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Tributes To St. Petersburg Highlight A Double Standard Of Remembering Victims

The Russian city of St. Petersburg was rocked Monday when bombs exploded between two underground metro stations, killing at least nine people and injuring 50 others. But the attack seems to have garnered little attention on social media. The lack of tributes to the St. Petersburg highlight the double standard of remembering victims.

According to BBC News, Russian law enforcement said a blast hit a train traveling between the Sennaya Ploschad and Tekhnologichesky Institut stations on Monday at around 8 a.m. Eastern Time. Russian authorities first reported that the explosion killed 10 people, but later dropped that number down to nine.

People in St. Petersburg quickly took to social media to help each other navigate the scene and find their way home. Locals began to use the hashtag #домой (translated to #Domoi, meaning "home") on Twitter and a Russian version of Twitter, VKontakte, according to BBC News. Noticeably absent, though, is the outpouring of sympathy and solidarity on Twitter, Facebook, and other social media sites. Although some users have shared prayers for the the victims of the St. Petersburg attack under #PrayforRussia, the hashtag has failed to trend.

The same goes for #PrayersForStPetersburg. Only a handful of Twitter users have posted to the #PrayersForStPetersburg hashtag to express their condolences, though a few are from May 2015. This is in stark contrast to how people around the world have responded to past tragedies, such as the terrorist attack at the British parliament in London two weeks ago. In all, the gravity of the explosion has seemed to blow over relatively quickly compared to other recent tragedies around the world.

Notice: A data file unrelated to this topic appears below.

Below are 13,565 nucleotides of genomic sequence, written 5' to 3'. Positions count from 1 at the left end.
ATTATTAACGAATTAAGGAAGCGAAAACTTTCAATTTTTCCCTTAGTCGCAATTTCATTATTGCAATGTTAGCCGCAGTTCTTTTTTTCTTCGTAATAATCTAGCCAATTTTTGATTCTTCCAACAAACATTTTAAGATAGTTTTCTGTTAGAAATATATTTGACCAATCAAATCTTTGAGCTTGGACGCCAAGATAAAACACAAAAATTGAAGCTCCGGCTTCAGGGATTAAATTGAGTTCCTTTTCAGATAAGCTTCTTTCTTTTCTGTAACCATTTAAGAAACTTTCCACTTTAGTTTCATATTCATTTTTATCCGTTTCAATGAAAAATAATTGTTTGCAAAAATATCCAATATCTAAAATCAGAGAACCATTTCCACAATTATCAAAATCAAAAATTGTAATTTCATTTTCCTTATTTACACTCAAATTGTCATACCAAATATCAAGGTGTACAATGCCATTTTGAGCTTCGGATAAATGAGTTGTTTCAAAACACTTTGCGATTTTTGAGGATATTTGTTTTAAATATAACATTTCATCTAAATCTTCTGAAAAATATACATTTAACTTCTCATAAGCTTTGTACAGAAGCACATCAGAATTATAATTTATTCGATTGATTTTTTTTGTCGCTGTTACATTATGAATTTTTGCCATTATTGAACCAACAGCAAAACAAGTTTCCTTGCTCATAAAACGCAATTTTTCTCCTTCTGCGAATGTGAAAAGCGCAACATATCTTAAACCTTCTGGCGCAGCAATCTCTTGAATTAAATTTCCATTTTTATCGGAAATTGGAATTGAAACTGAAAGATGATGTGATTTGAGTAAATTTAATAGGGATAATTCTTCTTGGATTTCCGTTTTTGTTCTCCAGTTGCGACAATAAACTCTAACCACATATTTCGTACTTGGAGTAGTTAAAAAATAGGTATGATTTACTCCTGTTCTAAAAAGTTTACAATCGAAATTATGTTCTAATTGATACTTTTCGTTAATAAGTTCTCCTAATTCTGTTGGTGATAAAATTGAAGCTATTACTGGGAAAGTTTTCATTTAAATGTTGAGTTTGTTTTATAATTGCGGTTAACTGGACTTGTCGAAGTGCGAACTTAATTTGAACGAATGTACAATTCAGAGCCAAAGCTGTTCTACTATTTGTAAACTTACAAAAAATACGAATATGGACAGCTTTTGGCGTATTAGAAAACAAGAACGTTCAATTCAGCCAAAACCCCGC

The silence has led some to claim that there's a double standard that's driving the lack of shock and concern over the attack in St. Petersburg. People have suggested Russian President Vladmir Putin's alleged involvement in the recent United States election that led to Donald Trump's presidency has driven the overwhelming silence over the deadly explosion.

On the surface, the lack of a trending hashtag using the common #Prayfor prefix would suggest that people are not as invested in the crime because the explosions happened in Russia — a country in which the United States has had fraught relations for decades. But these people who died in the St. Petersburg metro station bombing were innocent, and deserve just as much support and prayers as victims in other attacks.

Russia's National Anti-Terrorism Committee said it had found and defused a second bomb at a different metro station in the city, according to BuzzFeed News. The cause of the Monday attack in St. Petersburg has yet to be determined according to officials, BBC News reported.